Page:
Am I wrong here? Does anything I stated above need to be corrected? Am I taking anything out of context? How can I resolve these conflicts? Why can't just let this go and go back to a state of blissful ignorance?

I'm not sure I know what to believe anymore - and therein lies my conflict: Once I start to believe a modern day prophet can be wrong about one thing - it opens the door to them being wrong about other things.

President Wilford Woodruff taught that a prophet will never be allowed to lead the Church astray. But why? Doesn't the prophet have the same free agency that the rest of us enjoy in this earthly plane of existence? Is this teaching supported by scripture? How do we know President Woodruff isn't leading us astray with this teaching? Isn't it imperative that we all receive our own personal witness and not rely on blind faith?

I suppose some will proclaim that I'm being lead astray by Satan - the master of lies. Others will suggest that my eyes are truly beginning to open to the real truth.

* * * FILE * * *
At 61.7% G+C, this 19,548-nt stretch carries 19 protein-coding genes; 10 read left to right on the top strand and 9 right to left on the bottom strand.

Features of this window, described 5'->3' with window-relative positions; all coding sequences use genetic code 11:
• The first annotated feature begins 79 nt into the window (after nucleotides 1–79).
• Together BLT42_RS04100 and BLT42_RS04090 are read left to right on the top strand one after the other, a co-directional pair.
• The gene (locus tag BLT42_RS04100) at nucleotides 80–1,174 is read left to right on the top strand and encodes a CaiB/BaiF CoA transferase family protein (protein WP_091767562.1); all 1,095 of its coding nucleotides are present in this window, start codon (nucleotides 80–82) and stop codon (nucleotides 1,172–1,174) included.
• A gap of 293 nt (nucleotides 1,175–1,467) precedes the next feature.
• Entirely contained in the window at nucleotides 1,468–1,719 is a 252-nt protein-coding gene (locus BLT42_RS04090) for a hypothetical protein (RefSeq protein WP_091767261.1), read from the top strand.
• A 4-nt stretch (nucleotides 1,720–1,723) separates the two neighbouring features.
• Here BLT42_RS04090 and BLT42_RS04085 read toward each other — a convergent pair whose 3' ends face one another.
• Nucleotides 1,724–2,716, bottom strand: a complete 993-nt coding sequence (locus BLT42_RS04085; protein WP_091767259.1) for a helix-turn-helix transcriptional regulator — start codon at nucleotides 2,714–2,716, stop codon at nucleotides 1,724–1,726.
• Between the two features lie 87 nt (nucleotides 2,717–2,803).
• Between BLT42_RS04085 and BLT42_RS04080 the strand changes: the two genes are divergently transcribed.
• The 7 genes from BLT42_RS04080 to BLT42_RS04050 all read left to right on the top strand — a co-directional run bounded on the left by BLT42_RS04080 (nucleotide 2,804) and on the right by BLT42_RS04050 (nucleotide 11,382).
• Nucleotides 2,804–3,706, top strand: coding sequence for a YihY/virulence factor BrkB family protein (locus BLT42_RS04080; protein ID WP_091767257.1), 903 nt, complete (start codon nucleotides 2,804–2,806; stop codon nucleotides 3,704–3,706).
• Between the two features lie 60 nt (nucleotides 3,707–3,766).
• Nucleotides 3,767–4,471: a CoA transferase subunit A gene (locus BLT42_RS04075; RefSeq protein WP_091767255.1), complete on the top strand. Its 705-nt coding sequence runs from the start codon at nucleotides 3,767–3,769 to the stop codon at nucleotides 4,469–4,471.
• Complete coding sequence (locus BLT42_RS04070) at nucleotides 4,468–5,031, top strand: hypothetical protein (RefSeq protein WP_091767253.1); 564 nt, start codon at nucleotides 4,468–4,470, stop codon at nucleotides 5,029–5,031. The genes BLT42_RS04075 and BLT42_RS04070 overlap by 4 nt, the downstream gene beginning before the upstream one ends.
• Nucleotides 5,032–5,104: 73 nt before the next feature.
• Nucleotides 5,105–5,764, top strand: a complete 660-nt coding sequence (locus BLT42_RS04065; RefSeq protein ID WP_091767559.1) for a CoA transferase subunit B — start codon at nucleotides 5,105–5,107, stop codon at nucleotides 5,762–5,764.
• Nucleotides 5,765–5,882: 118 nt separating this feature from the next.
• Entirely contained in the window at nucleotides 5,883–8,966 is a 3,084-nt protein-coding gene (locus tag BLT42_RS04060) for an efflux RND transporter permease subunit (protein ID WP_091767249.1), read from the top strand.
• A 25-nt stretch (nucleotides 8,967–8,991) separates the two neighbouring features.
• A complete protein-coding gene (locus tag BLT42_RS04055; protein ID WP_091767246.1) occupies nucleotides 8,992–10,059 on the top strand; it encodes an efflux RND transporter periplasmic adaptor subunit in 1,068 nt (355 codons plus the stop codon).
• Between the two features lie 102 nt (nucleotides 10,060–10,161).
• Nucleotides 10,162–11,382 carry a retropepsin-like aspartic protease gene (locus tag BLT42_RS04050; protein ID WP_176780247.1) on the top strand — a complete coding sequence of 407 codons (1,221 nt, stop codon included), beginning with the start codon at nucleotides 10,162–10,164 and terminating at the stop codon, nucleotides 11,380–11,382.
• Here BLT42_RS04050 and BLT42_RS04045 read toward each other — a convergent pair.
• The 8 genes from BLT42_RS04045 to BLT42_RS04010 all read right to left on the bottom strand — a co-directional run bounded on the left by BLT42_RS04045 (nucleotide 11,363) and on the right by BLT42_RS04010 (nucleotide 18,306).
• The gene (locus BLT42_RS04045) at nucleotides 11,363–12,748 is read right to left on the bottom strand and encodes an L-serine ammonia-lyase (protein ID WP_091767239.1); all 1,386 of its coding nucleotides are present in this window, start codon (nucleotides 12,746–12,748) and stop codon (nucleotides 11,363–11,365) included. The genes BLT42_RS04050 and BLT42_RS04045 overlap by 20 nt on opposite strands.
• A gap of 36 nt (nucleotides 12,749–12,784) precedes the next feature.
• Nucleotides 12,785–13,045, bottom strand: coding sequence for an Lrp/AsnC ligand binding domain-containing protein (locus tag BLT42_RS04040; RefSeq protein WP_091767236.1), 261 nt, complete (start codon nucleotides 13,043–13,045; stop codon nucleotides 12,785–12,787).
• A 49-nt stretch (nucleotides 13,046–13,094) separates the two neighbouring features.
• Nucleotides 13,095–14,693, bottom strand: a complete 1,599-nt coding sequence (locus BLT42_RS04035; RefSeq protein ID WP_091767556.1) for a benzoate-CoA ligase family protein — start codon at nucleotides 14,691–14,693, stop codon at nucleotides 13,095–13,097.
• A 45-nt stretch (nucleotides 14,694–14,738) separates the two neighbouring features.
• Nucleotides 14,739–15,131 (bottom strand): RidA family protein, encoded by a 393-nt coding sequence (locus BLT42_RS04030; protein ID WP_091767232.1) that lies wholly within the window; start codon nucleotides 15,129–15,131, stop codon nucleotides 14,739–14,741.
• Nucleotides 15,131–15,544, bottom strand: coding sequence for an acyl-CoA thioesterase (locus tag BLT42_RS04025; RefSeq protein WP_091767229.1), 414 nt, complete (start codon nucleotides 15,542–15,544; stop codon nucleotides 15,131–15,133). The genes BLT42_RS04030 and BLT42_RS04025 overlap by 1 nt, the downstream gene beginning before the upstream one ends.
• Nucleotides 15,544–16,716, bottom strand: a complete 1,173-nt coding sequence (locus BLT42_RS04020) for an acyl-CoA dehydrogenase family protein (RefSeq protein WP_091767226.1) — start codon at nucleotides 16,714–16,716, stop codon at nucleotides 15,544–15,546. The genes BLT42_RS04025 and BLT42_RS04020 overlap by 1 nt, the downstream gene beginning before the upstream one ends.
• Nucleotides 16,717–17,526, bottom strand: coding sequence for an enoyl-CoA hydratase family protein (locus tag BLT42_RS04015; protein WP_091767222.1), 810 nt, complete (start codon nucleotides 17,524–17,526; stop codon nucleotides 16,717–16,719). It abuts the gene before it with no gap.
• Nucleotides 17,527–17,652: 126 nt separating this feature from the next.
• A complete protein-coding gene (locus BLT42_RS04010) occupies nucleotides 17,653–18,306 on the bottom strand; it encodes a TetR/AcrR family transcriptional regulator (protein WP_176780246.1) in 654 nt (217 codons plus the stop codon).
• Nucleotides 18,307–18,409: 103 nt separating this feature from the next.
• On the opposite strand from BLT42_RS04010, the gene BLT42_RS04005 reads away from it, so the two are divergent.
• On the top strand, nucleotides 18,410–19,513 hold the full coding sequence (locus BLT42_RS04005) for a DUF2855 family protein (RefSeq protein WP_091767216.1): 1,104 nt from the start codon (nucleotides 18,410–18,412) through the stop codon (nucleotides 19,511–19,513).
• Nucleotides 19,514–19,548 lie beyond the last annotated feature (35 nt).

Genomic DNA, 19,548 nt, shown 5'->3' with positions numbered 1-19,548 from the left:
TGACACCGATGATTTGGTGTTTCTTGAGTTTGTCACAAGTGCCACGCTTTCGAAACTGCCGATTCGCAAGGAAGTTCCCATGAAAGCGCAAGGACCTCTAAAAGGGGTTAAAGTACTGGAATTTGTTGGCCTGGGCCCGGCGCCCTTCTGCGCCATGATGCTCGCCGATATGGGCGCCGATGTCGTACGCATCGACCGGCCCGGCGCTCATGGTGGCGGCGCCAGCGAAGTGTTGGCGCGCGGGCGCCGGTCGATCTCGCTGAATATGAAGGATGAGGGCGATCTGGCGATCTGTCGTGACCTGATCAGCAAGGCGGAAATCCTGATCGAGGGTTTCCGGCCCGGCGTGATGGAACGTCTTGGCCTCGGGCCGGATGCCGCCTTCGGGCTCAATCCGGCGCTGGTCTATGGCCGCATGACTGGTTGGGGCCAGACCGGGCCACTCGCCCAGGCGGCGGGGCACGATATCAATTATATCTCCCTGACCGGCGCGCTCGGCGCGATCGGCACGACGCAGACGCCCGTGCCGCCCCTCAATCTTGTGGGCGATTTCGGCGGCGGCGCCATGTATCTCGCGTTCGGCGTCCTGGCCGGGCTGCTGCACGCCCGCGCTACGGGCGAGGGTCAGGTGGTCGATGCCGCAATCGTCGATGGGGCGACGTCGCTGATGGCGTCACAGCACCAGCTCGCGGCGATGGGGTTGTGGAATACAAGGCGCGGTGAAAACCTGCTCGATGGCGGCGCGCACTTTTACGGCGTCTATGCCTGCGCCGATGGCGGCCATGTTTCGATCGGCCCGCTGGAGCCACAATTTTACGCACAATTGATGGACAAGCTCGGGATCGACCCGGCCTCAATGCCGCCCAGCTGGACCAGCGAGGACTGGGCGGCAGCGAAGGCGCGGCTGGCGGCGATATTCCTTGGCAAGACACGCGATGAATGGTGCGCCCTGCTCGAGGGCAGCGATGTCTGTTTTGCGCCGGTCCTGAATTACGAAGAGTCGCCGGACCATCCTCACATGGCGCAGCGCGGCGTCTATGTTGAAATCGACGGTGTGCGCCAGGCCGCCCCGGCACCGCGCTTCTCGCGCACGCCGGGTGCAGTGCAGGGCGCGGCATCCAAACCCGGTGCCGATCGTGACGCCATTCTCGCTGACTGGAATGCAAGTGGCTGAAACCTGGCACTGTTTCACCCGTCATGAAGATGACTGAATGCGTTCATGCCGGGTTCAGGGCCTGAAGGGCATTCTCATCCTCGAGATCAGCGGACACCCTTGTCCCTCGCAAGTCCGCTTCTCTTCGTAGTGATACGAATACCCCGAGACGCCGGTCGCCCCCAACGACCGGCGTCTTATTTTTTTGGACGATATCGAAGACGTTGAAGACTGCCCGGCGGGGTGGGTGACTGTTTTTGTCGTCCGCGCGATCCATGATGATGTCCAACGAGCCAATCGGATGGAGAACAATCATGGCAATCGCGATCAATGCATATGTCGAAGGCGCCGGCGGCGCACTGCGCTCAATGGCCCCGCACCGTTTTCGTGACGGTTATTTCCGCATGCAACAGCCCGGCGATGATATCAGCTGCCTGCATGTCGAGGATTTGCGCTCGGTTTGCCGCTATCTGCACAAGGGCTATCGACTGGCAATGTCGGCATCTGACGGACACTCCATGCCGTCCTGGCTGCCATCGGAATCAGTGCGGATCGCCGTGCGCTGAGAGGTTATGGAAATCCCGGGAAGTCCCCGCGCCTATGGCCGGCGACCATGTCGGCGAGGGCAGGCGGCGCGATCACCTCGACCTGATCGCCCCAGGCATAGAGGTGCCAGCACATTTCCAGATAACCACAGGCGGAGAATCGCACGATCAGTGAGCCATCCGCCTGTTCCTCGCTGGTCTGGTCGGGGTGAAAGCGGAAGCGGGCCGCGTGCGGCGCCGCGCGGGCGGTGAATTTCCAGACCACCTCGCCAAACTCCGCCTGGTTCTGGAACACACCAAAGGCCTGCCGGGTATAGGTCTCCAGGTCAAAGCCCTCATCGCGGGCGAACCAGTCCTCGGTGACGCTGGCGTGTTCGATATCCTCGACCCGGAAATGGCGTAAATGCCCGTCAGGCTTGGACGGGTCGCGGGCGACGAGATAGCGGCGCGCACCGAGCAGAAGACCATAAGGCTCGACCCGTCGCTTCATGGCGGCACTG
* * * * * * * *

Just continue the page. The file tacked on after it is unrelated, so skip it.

But, I just don't know what to think anymore . . .

By choosing to become politically involved in the proposition 8 battle in California - the LDS church has drawn a line in the sand for all of us - worldwide. But, right now, I feel like I am straddling that line - and I need to decide which side of the line I belong on. The answer is not as clear cut as many would have us believe.


Formerly known as Peter said...

There is a problem when anyone has absolute authority over anyone. The ancient prophets didn't have absolute authority over what is now Judaism, and yet the Mormon prophet does have absolute authority over this Church.

At first, I blamed the concept of prophets, because when you judge things by their fruits this doesn't sit right. I don't blame prophets, though, right now. I blame the absolute authority that modern prophets have. The fruit of such authority is a following of people who don't think for themselves and who all act as one body. The fruit of that authority is telling lies to keep that authority. The fruit of that authority is squashing down people who dissent.